A Stanford on the Waitemata

By Michael Dickison

Melbourne's waterfront Docklands. Photo / Supplied
Melbourne's waterfront Docklands. Photo / Supplied

Just 10 universities split the majority of Nobel Prizes - and Auckland's waterfront may be the only place in the world from which to break into the game.

Equity analyst Michael Parker, in his book The Pine Tree Paradox, argues that New Zealand's chance to become a world-leading economy could be on our wharves, with a true research university to rival Stanford.

Auckland's waterfront has the rare combination of culture, language, legal and tax systems, lifestyle and desperation to make a run at a bold vision - a concrete plan for economic revival, he says.

"Remember that currently the 'best-case' scenario that anyone is proposing for Auckland's waterfront is to get the used cars off the finger wharves and turn those wharves into public spaces with bars, restaurants, cafes, entertainment venues and moorings for international cruise ships. In other words, the best-case scenario is an extension of the Viaduct Basin," he writes.

"Therefore, go down to the Viaduct Basin at 11.30pm on a Friday night. Walk into any of the pubs down there and take a look around. As you stand there among the drunks, with the smell of spilt beer, vomit and tomato sauce in your nostrils, remember that our economic standing has declined from 5th to 27th in the OECD in the last 50 years ... And, finally, remember that the inebriated fools surrounding you ... are the 'best-case' scenario that Auckland's city elders can come up with for what to do with the most valuable and prominent land in New Zealand," Parker says.

The book, published in 2010, says agriculture cannot lead New Zealand to outperform the rest of the OECD. Value-added produce is not enough.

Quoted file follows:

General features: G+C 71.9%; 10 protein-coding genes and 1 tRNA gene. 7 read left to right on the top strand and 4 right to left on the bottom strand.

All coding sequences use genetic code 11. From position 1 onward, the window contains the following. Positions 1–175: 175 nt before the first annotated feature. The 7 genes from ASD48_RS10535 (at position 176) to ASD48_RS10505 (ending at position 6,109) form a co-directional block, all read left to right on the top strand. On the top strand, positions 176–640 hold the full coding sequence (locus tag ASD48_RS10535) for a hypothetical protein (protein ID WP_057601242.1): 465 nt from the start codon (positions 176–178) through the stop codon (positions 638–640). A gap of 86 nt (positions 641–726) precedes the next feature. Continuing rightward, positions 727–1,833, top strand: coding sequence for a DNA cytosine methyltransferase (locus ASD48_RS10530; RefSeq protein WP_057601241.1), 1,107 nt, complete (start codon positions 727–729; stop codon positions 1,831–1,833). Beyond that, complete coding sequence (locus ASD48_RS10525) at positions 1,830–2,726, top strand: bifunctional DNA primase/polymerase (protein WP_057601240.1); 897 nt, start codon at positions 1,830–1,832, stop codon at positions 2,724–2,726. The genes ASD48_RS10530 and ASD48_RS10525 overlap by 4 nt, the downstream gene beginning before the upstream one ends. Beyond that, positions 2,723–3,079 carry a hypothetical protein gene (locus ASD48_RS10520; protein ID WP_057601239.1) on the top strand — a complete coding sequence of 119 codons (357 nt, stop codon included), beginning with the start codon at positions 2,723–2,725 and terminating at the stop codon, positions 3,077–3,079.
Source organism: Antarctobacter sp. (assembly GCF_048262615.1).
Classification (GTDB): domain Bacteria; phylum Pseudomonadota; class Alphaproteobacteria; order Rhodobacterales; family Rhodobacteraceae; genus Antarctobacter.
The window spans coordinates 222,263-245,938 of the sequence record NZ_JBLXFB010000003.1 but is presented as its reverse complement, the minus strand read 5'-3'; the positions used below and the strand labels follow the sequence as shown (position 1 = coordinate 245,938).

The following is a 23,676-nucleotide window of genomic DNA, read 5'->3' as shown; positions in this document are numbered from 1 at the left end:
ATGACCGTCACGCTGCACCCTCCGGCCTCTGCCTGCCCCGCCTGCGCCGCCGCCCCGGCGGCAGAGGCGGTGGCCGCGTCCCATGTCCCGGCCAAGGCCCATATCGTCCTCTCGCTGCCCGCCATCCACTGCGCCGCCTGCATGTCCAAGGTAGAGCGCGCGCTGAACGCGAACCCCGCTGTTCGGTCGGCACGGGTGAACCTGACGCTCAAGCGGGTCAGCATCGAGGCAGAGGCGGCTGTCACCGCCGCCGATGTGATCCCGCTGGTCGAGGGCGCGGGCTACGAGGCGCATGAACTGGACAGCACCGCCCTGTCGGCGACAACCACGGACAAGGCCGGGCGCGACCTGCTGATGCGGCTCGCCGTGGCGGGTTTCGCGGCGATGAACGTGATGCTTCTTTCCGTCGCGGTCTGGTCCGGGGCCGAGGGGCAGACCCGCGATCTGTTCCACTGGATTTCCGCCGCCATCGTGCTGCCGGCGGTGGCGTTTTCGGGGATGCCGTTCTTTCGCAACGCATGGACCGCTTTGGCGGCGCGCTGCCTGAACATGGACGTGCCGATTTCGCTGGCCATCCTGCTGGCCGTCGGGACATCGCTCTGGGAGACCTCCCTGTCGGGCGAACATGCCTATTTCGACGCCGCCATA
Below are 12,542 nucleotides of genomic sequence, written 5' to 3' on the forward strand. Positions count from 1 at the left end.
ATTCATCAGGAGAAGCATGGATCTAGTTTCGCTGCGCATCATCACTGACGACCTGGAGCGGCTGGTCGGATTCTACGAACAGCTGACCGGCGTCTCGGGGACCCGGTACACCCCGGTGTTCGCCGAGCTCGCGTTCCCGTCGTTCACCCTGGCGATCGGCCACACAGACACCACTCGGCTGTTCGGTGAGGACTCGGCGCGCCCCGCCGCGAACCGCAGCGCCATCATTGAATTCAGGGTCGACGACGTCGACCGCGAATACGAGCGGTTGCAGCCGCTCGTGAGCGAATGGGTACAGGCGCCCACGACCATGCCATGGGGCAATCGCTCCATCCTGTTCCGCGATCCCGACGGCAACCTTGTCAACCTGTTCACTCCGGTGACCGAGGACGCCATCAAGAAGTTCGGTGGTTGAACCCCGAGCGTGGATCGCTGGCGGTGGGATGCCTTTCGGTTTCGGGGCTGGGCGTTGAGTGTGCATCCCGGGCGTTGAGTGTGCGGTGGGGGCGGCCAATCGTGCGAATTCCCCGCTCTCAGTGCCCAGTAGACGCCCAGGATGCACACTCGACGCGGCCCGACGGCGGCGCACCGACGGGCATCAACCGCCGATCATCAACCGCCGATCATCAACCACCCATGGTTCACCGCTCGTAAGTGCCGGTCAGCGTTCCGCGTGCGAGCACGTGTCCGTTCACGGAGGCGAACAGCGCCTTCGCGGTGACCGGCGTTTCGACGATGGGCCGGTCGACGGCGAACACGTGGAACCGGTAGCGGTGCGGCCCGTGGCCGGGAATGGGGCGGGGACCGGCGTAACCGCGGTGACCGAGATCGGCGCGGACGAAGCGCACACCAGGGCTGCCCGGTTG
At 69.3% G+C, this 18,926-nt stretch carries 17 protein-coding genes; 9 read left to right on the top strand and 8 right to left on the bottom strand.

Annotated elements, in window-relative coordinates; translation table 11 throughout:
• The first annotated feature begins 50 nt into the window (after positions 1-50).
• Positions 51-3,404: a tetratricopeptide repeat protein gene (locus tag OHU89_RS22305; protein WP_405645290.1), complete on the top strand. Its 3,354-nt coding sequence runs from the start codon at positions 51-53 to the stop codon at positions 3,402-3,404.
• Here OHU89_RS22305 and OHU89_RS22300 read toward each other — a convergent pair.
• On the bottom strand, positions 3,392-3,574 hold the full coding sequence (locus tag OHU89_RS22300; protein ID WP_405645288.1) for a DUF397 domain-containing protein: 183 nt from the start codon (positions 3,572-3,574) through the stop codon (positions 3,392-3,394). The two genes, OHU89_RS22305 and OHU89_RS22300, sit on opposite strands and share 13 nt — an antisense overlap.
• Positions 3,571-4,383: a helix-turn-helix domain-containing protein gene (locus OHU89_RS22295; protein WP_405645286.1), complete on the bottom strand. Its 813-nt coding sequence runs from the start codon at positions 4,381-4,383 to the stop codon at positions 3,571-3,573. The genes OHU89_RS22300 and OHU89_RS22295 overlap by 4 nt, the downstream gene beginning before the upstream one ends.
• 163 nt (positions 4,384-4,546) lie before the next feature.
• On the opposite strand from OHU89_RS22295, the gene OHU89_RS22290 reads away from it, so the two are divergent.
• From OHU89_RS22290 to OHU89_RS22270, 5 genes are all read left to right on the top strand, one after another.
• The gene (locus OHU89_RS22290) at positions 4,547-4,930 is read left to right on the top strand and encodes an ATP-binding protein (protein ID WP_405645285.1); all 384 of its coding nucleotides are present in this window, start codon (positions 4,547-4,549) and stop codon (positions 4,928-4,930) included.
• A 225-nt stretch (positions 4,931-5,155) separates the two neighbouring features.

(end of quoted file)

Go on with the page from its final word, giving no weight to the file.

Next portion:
"If you want to grow one pine tree, come to New Zealand. If you want to grow a million, go to North America."

Policy tweaks and boosting funding for public universities cannot make us match the best.

"We now have a window of time - maybe five or 10 years - before something is built on the Marsden Wharf and Captain Cook Wharf sites."

New Zealanders wanted a liberal, wealthy, egalitarian, democratic, capitalist, educated, green, multi-cultural, secular meritocracy: "We should build an institution that celebrates and declares this aspiration."

New Zealand's economic position has deteriorated for 50 years. Many New Zealanders should be frustrated by that - and by having no solutions to take a bet on, he says.

A world-leading university could foster a cycle of innovation supported by investors, Nobel laureates and a creative class of residents. It would create economic progress.

A private research university would have to be funded out of private donations to build an endowment worth billions - from about 5000 donors willing to contribute $10,000 a year each.

"Here is the bet at the centre of my argument: give the New Zealand people a concrete plan for economic revival and how to improve our negative social and health outcomes ... And stand back and marvel at our capacity for determined struggle towards an audacious and difficult goal."



Melbourne's waterfront Docklands has an ice skating rink, amusement park and film studios.

The development, on former port land, was kick-started by the construction of an AFL stadium in 1996, and accelerated from 2000 on.

It is a large area, at 200ha of land and water, and 2km away from the CBD. The original development featured apartments, restaurants and a marina before expanding with shopping, business, parks, entertainment, dining, sporting events, community events, arts and culture.

But the area is often criticised for lacking the character of the rest of the city.

One mayor said it lacked "social glue". It also has a troublesome ferris wheel, which failed soon after opening.

- NZ Herald

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